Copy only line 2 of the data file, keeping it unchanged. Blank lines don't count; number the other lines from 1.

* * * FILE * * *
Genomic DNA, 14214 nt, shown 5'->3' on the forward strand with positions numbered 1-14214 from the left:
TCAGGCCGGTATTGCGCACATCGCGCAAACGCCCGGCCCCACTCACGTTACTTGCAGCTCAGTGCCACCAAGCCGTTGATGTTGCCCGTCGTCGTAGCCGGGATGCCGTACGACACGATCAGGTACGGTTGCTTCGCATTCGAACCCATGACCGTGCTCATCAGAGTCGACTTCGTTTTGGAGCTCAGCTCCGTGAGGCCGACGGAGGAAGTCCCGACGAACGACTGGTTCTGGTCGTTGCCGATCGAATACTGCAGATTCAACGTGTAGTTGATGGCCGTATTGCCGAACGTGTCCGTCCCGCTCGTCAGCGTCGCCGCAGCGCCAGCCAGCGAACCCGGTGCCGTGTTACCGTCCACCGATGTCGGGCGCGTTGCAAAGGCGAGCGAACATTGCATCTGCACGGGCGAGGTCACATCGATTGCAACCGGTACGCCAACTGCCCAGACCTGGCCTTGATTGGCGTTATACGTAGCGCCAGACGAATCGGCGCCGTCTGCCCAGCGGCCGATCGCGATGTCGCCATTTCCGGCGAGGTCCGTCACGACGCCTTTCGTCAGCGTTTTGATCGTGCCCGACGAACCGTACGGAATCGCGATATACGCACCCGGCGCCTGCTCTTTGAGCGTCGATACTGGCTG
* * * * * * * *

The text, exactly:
TCAGGCCGGTATTGCGCACATCGCGCAAACGCCCGGCCCCACTCACGTTACTTGCAGCTCAGTGCCACCAAGCCGTTGATGTTGCCCGTCGTCGTAGCCGGGATGCCGTACGACACGATCAGGTACGGTTGCTTCGCATTCGAACCCATGACCGTGCTCATCAGAGTCGACTTCGTTTTGGAGCTCAGCTCCGTGAGGCCGACGGAGGAAGTCCCGACGAACGACTGGTTCTGGTCGTTGCCGATCGAATACTGCAGATTCAACGTGTAGTTGATGGCCGTATTGCCGAACGTGTCCGTCCCGCTCGTCAGCGTCGCCGCAGCGCCAGCCAGCGAACCCGGTGCCGTGTTACCGTCCACCGATGTCGGGCGCGTTGCAAAGGCGAGCGAACATTGCATCTGCACGGGCGAGGTCACATCGATTGCAACCGGTACGCCAACTGCCCAGACCTGGCCTTGATTGGCGTTATACGTAGCGCCAGACGAATCGGCGCCGTCTGCCCAGCGGCCGATCGCGATGTCGCCATTTCCGGCGAGGTCCGTCACGACGCCTTTCGTCAGCGTTTTGATCGTGCCCGACGAACCGTACGGAATCGCGATATACGCACCCGGCGCCTGCTCTTTGAGCGTCGATACTGGCTG